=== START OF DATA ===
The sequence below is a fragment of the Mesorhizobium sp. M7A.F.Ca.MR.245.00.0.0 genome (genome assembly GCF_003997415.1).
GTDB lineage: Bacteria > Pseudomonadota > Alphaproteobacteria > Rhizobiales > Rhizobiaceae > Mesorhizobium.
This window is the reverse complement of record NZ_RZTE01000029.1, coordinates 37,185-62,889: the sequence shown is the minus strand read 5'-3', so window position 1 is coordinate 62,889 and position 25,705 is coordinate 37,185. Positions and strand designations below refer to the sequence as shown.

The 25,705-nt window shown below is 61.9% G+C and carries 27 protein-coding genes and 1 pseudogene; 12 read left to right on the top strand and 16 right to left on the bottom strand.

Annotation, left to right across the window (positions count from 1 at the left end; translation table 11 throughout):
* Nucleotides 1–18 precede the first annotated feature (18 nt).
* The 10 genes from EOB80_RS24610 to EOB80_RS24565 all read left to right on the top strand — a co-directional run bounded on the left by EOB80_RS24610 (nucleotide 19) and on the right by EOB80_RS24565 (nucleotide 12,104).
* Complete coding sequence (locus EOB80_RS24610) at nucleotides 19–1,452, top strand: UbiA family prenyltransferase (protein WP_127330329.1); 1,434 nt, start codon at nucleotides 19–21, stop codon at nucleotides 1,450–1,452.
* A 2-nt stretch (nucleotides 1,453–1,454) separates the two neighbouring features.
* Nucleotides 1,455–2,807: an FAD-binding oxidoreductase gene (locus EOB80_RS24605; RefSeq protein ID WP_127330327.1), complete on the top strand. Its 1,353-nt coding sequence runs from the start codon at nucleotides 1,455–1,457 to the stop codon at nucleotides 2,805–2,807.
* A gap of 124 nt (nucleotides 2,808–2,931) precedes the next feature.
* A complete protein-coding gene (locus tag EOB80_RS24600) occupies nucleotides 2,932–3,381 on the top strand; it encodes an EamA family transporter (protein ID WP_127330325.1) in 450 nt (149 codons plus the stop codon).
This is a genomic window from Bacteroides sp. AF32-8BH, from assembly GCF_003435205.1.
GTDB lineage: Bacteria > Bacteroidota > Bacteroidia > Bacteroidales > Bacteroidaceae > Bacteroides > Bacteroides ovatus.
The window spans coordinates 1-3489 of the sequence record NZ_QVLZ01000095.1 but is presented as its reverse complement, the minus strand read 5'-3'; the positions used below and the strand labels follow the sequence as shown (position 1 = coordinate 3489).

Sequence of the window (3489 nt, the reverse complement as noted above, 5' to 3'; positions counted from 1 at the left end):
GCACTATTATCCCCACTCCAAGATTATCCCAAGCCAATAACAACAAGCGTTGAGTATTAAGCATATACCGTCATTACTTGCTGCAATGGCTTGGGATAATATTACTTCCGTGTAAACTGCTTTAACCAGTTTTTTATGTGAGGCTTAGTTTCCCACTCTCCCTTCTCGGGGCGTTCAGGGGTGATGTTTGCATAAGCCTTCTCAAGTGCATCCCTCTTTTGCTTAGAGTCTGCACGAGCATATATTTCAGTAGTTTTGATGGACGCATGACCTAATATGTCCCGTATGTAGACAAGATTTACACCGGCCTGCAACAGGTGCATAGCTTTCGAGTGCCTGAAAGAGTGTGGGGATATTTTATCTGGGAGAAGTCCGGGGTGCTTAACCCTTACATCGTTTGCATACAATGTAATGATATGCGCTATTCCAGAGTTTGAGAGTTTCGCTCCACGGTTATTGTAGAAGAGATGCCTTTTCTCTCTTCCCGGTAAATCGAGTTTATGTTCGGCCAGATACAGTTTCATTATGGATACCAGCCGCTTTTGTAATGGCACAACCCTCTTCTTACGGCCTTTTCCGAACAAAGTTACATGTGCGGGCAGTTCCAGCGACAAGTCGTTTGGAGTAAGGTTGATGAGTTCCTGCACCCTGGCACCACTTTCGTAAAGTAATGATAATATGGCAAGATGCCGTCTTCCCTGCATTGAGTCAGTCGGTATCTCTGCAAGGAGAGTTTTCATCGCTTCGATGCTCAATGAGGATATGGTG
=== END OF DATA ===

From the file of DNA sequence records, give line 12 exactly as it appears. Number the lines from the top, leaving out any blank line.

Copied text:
* A complete protein-coding gene (locus tag EOB80_RS24600) occupies nucleotides 2,932–3,381 on the top strand; it encodes an EamA family transporter (protein ID WP_127330325.1) in 450 nt (149 codons plus the stop codon).